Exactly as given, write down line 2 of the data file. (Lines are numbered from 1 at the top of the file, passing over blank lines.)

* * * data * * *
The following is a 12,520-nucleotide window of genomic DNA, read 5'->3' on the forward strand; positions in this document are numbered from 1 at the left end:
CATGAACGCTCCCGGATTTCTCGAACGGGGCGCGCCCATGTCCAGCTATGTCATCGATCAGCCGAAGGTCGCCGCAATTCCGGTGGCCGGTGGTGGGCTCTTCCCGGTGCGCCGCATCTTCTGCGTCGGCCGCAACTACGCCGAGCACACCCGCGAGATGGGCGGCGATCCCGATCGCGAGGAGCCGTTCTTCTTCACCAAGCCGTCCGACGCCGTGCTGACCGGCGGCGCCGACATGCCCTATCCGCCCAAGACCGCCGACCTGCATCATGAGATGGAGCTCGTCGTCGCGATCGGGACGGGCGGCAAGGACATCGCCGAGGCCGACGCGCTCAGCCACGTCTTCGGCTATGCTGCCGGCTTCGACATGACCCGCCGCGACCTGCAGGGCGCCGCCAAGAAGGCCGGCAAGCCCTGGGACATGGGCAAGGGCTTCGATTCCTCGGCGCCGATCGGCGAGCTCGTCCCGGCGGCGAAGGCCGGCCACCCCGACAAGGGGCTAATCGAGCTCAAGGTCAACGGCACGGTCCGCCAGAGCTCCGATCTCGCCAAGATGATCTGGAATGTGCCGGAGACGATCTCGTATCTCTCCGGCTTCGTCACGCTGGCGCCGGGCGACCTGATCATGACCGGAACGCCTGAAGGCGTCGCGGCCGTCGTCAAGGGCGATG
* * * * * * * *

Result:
CATGAACGCTCCCGGATTTCTCGAACGGGGCGCGCCCATGTCCAGCTATGTCATCGATCAGCCGAAGGTCGCCGCAATTCCGGTGGCCGGTGGTGGGCTCTTCCCGGTGCGCCGCATCTTCTGCGTCGGCCGCAACTACGCCGAGCACACCCGCGAGATGGGCGGCGATCCCGATCGCGAGGAGCCGTTCTTCTTCACCAAGCCGTCCGACGCCGTGCTGACCGGCGGCGCCGACATGCCCTATCCGCCCAAGACCGCCGACCTGCATCATGAGATGGAGCTCGTCGTCGCGATCGGGACGGGCGGCAAGGACATCGCCGAGGCCGACGCGCTCAGCCACGTCTTCGGCTATGCTGCCGGCTTCGACATGACCCGCCGCGACCTGCAGGGCGCCGCCAAGAAGGCCGGCAAGCCCTGGGACATGGGCAAGGGCTTCGATTCCTCGGCGCCGATCGGCGAGCTCGTCCCGGCGGCGAAGGCCGGCCACCCCGACAAGGGGCTAATCGAGCTCAAGGTCAACGGCACGGTCCGCCAGAGCTCCGATCTCGCCAAGATGATCTGGAATGTGCCGGAGACGATCTCGTATCTCTCCGGCTTCGTCACGCTGGCGCCGGGCGACCTGATCATGACCGGAACGCCTGAAGGCGTCGCGGCCGTCGTCAAGGGCGATG